Perennial clematis plants are daintier in growth and are not very high. Perennial Clematis plants such as Clematis integrifolia 'Aljonushka' or Clematis durandii form very long shoots, but rather in the width, not in the height. The plants do not grow immediately on the ground, but first form shoots, which, as soon as they can no longer stand on their "legs", spread further on the ground. Perennial Clematis plants cannot climb, as they have no climbing organs. You can guide your perennial Clematis very well in the desired direction and thus easily cover a few square metres in the garden. If you want the plants to be high, then you need to tie up each individual shoot. In autumn, they die back above the ground. The perennial Clematis plants and wild forms, in contrast to the large-flowered hybrids, mostly produce decorative, fluffy infructescences. They are formed after flowering and last until the winter.

Perennial Clematis plants form many more shoots from the base, they have much more leaf mass and are therefore better suited for a screen than other types of Clematis. For a screen, we always recommend using a combination of, for example, an evergreen climbing ivy together with a Clematis.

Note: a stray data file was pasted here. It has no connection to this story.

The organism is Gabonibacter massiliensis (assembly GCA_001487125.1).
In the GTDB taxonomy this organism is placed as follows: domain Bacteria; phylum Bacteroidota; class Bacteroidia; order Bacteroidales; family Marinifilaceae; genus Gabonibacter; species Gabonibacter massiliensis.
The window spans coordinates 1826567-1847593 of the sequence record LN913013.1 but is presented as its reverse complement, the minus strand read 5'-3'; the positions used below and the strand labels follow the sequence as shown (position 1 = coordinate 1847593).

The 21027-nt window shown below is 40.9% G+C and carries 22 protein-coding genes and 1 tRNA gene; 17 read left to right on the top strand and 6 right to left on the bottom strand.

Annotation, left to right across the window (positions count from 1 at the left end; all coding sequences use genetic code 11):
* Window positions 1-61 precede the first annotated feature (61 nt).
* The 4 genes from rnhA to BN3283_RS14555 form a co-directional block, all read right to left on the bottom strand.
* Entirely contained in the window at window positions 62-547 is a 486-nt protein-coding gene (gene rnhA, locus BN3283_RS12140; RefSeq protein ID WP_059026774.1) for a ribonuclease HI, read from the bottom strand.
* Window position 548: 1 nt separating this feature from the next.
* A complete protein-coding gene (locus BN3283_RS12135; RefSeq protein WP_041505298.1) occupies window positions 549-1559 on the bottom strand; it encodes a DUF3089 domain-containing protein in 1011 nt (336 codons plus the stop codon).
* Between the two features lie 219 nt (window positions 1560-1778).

Scented Clematis

The biodiversity of the Clematis is truly incredible. There are even Clematis plants for the fragrance lovers amongst you. In our Lubera garden shop, we have put together a wide range of scented Clematis varieties: Clematis 'Grandiflora' and Clematis 'Tetrarose' with a delicate and delicious vanilla fragrance, Clematis triternata Rubromarginata with a strong but pleasant almond scent, Clematis tangutica 'Golden Tiara' with a light coconut scent and Clematis montana Wilsonii with a scent of hot chocolate...just order and smell!

The Varieties Of Italian Clematis Viticella

Clematis viticella is a variety which starts to grow on one-year-old shoots. The Viticellas should be cut back to 30-40 cm, then they grow stronger and bloom more lushly. If you do not cut back the shoots radically at the top of the plant, they will go bare and the flowering will not be as abundant, since there will be plenty of new, long shoots to feed. The best time to prune is in late winter. The the dreaded Clematis wilt is hardly ever present with these varieties.

Clematis From The Texensis Group

Clematis texensis 'Duchess of Albany', 'Princess Diana', 'Princess Kate' and 'Prince Charles' from our garden shop are true rarities; they are unproblematic and not susceptible to mildew in general. In contrast to perennial Clematis, they climb alone.